Below are some facts associated with Christmas, but are rarely mentioned in common conversation. Did you know…
Sir Henry Cole was the first to send out a Christmas card. The year was 1843. Cole bemoaned the number of letters he must write to send glad tidings to family, friends and patrons. Cole was an English civil servant and inventor who facilitated many innovations in commerce and education in 19th century Britain. He is said to have employed a local artist to create a scene and then had 1000 cards printed with a Christmas greeting.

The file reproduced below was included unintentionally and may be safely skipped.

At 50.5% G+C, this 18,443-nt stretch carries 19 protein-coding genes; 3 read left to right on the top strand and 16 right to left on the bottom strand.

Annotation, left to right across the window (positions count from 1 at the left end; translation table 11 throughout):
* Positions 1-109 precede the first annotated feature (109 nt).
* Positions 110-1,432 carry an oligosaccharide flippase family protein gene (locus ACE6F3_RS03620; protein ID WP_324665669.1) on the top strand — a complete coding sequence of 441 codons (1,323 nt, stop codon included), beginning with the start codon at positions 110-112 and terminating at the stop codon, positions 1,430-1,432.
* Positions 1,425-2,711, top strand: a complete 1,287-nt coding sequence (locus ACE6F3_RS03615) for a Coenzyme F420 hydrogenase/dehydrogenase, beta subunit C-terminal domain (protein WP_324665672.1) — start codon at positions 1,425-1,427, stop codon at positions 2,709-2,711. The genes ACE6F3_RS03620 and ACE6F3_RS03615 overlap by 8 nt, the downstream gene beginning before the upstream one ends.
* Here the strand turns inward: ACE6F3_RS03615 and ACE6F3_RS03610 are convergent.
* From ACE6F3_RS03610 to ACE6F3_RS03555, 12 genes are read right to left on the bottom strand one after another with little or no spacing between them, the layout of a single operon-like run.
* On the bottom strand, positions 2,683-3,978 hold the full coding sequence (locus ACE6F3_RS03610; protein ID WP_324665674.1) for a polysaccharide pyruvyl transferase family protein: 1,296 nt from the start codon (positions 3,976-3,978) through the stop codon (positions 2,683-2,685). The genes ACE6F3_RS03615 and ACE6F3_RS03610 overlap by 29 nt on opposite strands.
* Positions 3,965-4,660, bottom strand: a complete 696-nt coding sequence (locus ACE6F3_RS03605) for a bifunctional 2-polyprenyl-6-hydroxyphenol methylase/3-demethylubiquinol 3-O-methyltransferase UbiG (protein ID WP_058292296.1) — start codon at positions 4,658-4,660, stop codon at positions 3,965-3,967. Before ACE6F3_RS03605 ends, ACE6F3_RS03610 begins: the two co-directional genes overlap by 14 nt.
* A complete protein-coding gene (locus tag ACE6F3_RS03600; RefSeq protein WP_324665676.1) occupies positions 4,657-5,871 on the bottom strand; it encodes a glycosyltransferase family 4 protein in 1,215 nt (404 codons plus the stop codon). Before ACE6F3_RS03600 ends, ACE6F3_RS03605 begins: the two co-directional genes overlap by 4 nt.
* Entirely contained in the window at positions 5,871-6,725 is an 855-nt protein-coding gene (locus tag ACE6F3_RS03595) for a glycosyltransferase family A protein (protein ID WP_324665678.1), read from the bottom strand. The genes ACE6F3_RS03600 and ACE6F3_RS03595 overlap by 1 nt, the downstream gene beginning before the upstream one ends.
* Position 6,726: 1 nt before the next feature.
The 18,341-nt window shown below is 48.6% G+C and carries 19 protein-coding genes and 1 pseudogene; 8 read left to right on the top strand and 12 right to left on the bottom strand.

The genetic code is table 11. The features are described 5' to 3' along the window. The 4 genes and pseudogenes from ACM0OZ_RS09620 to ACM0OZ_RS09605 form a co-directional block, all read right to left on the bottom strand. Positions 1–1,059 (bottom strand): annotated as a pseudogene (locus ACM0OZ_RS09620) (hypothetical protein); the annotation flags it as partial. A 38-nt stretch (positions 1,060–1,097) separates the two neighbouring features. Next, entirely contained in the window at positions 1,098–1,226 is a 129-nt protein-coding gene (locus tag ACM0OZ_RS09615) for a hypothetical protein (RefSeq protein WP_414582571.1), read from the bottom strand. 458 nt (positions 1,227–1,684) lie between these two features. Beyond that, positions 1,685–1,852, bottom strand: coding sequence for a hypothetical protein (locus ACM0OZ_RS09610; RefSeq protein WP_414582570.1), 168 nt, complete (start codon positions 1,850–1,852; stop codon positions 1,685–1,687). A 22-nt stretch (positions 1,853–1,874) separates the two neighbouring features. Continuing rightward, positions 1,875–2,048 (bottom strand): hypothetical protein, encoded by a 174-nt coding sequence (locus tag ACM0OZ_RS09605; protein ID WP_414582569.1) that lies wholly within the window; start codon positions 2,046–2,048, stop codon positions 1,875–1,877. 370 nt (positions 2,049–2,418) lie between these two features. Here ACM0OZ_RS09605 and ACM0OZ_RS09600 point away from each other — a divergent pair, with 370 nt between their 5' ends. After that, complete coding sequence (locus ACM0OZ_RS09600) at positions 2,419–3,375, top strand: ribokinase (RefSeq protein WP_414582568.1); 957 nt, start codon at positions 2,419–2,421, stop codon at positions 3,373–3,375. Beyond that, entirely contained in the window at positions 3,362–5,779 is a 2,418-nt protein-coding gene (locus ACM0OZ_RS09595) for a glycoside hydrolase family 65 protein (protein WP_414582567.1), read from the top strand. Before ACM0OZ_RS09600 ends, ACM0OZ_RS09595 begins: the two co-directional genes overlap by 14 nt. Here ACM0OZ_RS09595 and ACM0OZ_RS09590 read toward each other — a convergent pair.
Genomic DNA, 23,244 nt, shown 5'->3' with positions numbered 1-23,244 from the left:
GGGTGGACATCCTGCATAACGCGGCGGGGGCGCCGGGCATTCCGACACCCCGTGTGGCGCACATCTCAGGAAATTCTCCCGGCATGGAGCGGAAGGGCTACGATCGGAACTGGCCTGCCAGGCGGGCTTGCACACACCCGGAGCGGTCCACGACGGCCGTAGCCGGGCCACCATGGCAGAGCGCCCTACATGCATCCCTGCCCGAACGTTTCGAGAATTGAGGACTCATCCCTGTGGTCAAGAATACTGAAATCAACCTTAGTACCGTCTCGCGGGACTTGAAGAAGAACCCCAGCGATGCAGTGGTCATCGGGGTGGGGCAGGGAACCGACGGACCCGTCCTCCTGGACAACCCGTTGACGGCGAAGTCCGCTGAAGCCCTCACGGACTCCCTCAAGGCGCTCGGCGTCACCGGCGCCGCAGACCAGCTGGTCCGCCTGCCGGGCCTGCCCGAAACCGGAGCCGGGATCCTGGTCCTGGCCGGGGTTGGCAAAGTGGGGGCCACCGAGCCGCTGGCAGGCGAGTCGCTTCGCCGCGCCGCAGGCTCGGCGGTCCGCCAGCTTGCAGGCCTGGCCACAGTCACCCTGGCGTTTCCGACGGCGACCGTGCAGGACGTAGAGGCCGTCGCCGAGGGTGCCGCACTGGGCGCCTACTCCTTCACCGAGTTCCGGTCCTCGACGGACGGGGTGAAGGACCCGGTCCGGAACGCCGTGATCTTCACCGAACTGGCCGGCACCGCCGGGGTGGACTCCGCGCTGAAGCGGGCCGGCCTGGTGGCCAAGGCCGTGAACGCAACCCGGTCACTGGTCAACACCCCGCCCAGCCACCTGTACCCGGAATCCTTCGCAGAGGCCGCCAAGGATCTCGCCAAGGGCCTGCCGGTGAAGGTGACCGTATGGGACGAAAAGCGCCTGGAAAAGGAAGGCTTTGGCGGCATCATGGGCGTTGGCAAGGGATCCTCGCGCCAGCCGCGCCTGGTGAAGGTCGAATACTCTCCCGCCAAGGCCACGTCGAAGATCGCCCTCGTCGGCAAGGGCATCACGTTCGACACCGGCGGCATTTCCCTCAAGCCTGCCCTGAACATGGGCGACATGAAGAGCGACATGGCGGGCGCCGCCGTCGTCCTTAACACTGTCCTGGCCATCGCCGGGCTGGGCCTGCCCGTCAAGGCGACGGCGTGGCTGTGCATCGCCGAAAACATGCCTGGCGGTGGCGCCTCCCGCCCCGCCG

The Victorian Christmas tree was an “import” from western Germany. In Germany, the feast of Adam and Eve was celebrated on December 24, [believed by some to have originated in the 8th century with Winfrid, an English missionary later known as St. Boniface], and the tree was the main prop of a popular medieval play about Adam and Eve was a “paradise tree,” a fir tree hung with apples, that represented the Garden of Eden. The Germans set up a paradise tree in their homes. “They hung wafers on it (symbolizing the host, the Christian sign of redemption); in a later tradition the wafers were replaced by cookies of various shapes. Candles, symbolic of Christ, were often added. In the same room was the “Christmas pyramid,” a triangular construction of wood that had shelves to hold Christmas figurines and was decorated with evergreens, candles, and a star. By the 16th century the Christmas pyramid and the paradise tree had merged, becoming the Christmas tree.